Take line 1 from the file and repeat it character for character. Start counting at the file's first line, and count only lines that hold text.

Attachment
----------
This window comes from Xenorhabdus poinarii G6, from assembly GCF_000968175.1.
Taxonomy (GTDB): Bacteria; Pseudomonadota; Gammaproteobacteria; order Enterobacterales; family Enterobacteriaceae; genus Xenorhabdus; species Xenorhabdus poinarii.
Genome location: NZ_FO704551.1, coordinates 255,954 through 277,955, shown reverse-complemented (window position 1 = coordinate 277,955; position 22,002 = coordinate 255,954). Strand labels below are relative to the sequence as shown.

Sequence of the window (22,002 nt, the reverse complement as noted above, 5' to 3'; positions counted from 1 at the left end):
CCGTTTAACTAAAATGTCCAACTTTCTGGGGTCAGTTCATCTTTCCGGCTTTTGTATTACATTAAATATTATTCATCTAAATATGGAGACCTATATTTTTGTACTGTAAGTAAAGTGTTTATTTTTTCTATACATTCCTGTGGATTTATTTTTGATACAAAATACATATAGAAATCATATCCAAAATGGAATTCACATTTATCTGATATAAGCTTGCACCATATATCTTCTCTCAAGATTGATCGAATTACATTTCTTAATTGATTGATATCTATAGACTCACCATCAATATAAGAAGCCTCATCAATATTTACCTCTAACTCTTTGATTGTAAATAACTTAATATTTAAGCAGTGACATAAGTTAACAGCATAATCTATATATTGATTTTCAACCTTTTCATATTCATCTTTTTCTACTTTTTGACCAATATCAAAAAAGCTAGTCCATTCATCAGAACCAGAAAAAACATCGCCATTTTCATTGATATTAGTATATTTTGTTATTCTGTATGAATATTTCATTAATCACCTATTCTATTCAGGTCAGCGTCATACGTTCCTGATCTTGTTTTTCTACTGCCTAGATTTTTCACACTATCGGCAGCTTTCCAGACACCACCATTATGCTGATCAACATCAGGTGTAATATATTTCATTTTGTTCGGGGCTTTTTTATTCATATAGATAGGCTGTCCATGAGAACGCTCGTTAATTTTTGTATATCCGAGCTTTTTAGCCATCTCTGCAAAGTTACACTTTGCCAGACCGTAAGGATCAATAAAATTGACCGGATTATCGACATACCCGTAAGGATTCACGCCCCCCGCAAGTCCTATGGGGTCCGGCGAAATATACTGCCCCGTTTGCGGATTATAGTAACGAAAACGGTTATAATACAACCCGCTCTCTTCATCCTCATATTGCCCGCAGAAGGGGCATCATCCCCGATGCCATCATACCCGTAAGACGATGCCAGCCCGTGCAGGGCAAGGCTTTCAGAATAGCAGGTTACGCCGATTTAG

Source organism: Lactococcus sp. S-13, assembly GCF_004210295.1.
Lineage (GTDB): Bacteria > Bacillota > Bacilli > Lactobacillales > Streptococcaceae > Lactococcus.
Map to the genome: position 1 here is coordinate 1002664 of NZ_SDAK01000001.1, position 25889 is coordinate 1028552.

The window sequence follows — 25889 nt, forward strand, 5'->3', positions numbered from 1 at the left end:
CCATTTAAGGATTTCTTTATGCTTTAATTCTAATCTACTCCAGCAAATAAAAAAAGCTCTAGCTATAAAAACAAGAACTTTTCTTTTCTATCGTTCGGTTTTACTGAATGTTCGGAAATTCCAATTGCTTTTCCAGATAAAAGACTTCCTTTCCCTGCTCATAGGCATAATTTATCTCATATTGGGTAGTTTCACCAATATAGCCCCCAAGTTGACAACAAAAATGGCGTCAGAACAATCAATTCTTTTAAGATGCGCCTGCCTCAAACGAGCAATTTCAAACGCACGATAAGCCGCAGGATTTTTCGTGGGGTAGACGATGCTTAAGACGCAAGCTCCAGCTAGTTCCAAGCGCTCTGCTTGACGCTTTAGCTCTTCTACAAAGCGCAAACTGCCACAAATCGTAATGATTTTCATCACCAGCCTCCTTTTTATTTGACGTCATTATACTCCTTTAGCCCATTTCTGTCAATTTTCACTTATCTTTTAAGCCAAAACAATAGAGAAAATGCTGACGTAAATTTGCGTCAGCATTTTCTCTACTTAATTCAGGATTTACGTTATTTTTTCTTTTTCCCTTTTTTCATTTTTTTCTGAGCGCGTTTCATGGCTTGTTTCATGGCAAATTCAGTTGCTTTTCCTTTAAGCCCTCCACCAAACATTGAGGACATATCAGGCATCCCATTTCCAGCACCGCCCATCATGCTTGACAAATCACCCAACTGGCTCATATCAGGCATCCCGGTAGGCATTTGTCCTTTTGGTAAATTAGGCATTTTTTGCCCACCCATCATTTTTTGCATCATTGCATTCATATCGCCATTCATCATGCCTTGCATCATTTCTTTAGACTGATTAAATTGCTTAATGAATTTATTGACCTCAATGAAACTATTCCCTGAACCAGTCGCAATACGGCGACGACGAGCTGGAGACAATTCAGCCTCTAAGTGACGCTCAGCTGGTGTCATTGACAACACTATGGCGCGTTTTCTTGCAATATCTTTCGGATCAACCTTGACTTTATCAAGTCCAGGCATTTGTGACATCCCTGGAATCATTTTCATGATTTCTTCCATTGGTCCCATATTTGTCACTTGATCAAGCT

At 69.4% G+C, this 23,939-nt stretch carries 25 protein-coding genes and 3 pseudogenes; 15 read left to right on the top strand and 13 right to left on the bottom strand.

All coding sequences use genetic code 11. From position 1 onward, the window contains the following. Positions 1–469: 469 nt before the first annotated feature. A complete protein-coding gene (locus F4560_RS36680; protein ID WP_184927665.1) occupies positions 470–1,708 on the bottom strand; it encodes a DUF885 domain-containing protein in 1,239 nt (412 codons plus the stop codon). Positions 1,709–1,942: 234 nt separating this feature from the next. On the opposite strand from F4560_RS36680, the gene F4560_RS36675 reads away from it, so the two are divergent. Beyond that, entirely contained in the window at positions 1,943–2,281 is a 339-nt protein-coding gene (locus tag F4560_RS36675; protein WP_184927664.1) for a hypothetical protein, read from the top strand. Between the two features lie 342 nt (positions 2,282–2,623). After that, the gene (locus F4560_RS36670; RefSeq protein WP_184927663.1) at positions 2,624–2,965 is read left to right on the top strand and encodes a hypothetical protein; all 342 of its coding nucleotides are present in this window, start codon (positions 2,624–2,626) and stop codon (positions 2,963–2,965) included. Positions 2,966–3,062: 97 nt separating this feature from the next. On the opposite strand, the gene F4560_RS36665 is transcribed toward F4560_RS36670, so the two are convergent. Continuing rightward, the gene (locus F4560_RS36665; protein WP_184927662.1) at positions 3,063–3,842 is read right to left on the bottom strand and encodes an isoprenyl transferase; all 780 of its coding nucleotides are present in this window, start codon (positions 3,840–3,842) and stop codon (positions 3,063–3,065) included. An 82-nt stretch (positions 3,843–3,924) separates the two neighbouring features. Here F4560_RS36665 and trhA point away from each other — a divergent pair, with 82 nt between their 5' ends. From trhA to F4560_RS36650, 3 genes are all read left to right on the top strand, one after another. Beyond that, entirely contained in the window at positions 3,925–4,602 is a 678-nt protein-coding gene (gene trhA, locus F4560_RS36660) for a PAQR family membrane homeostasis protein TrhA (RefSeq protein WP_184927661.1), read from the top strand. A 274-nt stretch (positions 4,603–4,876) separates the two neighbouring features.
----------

This window comes from Xenorhabdus poinarii G6, from assembly GCF_000968175.1.